Three real life examples of how crypto technology created positive changes in Africa

Although opinions about the widespread adoption of cryptocurrencies in a developing region like Africa spark different opinions among experts, national authorities, users, and citizens of various African nations, the crypto boom is happening, so we might as well give it the space it deserves and get informed so we know how to better interpret it. When the crypto market was embryonic in many nations worldwide, it was commonly perceived as an unsafe space, particularly complex, and full of uncertainties that may have pushed many early-bird investors away. However, despite the rough beginning, the crypto world earned the admiration of users of all nationalities and became a hot topic in online and offline communities. Crypto possibilities are now discussed in a variety of industries, among multiple groups, and at a government level in many countries and it is safe to say that many eyes are now paying attention to how the crypto industry has been unfolding.

With so many unlocked potentials, the crypto ecosystem is fascinating not only to those who have a particular interest in finances but also to those who are willing to understand how such technology can impact our lives from now on. We are entering an era of popularization of crypto solutions and it is only a matter of time until we start interacting even more with daily uses of crypto-based solutions. Among developing economies, Africa has the fastest growing rate of crypto adoption and the third-fastest growing crypto market worldwide. Many countries inside the continent have already been benefiting from crypto alternatives that have been slowly making their way into the routines of African citizens and this trend is only starting. Here are some real-life examples of how crypto technology already created positive changes in the African continent:

It amplified access to credit for small entrepreneurs: owners of small and medium enterprises can truly benefit from the less time-consuming and safer atmosphere that cryptosystems may offer. In Kenya, a company named Pezesha became the first African company to come up with a peer-to-peer framework that provides loans for those who need a helping hand to boost their business. The company uses blockchain technology to dribble the disadvantages of conventional contracts offered by traditional banks. Furthermore, their platform allows investors to easily send stablecoins which are then transferred into Shillings (Kenya’s national currency) before appearing in the receiver’s account.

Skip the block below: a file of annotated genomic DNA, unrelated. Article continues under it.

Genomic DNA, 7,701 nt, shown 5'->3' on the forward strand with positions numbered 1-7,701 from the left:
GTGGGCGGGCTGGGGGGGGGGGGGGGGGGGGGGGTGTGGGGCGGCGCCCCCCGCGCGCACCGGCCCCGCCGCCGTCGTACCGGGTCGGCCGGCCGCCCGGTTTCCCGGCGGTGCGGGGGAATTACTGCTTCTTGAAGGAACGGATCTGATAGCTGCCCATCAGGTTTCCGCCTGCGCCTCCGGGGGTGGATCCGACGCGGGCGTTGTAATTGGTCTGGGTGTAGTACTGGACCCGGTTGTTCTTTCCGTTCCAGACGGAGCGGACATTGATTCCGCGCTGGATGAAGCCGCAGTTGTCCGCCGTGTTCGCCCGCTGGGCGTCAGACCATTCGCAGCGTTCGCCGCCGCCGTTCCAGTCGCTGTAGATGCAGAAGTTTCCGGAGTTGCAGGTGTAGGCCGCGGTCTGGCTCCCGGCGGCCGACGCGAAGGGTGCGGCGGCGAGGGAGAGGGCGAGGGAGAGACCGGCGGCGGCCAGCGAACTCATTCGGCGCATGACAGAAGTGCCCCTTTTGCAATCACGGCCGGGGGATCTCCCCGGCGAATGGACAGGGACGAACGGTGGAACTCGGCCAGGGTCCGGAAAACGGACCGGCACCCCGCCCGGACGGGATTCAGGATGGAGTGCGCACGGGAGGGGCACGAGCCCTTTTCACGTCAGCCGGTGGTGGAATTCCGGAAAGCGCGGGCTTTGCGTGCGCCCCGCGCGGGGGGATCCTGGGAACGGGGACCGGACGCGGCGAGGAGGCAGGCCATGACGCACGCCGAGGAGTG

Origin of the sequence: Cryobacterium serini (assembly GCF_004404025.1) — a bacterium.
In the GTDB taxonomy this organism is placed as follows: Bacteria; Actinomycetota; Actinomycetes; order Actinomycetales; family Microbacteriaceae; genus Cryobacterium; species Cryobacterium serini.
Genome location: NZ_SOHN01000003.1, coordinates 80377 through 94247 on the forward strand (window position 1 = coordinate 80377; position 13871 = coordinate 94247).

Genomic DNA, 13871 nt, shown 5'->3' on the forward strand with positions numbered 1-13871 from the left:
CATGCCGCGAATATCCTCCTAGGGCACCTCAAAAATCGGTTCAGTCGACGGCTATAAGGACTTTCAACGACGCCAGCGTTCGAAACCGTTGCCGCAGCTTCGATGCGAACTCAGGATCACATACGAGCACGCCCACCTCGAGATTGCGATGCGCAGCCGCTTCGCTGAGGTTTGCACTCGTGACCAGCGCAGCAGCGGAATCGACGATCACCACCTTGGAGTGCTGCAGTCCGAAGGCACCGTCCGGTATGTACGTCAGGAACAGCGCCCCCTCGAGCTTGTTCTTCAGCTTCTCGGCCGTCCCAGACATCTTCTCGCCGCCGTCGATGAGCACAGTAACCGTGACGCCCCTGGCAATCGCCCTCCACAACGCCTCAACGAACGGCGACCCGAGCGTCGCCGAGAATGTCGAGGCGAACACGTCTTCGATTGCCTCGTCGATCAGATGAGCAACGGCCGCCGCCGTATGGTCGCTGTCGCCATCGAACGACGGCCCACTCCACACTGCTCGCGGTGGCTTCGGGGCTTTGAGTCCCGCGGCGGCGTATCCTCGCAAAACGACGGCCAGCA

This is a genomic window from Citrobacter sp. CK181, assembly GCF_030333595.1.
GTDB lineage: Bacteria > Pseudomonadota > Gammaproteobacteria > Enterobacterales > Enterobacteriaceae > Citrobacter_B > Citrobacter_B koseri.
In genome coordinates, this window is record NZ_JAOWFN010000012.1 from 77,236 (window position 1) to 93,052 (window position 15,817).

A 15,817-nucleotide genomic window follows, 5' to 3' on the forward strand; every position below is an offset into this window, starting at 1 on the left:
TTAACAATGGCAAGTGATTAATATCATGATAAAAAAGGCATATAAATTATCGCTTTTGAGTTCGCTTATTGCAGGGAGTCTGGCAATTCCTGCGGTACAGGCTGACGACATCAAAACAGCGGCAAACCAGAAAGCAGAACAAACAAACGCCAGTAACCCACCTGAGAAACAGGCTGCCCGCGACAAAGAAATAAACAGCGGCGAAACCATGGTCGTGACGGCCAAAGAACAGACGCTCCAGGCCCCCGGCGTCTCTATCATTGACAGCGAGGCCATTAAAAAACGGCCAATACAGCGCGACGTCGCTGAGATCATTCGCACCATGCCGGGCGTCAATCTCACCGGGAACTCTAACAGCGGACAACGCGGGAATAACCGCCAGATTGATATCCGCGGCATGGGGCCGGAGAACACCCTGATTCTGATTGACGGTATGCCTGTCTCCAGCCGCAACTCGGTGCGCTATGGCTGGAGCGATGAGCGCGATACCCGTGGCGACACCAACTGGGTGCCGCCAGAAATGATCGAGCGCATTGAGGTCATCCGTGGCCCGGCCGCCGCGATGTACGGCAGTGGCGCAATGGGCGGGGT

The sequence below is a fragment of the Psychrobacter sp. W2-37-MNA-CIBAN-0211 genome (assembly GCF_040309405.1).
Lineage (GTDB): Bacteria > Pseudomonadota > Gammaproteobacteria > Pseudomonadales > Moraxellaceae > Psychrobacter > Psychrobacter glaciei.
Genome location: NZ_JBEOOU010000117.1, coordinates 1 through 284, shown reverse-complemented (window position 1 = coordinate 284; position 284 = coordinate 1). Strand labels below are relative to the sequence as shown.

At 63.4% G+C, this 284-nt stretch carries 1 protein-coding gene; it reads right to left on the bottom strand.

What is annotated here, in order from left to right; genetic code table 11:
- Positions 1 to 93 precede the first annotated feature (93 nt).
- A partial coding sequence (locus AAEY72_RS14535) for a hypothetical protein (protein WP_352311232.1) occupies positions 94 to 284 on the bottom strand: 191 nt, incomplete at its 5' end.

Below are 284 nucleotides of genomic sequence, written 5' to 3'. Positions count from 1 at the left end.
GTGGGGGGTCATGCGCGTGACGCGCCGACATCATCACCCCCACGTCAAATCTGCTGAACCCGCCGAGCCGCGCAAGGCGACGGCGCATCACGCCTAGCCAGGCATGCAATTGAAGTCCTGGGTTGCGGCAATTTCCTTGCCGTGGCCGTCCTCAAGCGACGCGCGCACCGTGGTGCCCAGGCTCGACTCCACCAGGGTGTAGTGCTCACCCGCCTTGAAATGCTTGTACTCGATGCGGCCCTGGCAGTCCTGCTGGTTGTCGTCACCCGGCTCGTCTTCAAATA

It facilitated international transactions and remittances: since the second half of 2020, Africa received over US$105 billion in cryptocurrency remittances. The number is associated with a jaw-dropping growth of 1200% compared to the same period between 2019 and 2020. This growth percentage is even more surprising if we consider that the past two years of crypto history in the African continent were filled with national bans and movements against the implementation and legitimization of crypto alternatives. However, as many African citizens navigate scenarios of instability in their professional and financial lives, cryptocurrencies will likely continue to be used as an alternative to cross-border transactions, as the time and cost of crypto-based exchanges are way more attractive than that of traditional services. It is worth mentioning that, in Africa, a big percentage of international remittances is designed to cover costs with education, household matters, and healthcare. It is expected that the total amount exchanged by African citizens in crypto form will reach around US$580 million by the end of this year. Many African-focused companies such as Pesabase, Luno, and Quidax, offer safe platforms for users from Africa to trade crypto assets.

It made community currencies possible: the use of community currencies got a special place under the spotlight during the COVID-19 pandemic once the economic downturns severely affected the conditions of marginalized neighborhoods. With banks being crashed with demands for loans and the value of national currencies downfalling, many of these communities stopped in time and did not develop for a while. In Kenya, the Red Cross implemented the groundbreaking Sarafu initiative, a blockchain project to stimulate these communities to regain their strength for a sustainable growth journey. Community currencies became an alternative payment option for services and goods that can be used instead of fiat currency in moments of crisis and lack of available paper cash going in and out of these regions. Every Sarafu new user declares on the platform what kind of products or services they are willing to trade and are awarded digital community tokens to start trading with those in need. On the other side of the transactions, buyers can send requests for what they need and pay via a simple SMS. Sarafu’s USSD (Unstructured Supplementary Service Data) enables offline payments so those who offer and those who need can trade with no limitations. The project’s kickoff was in a community named Kongowear, on the east coast of Kenya, but has already expanded to more local communities with the support of the Danish Red Cross.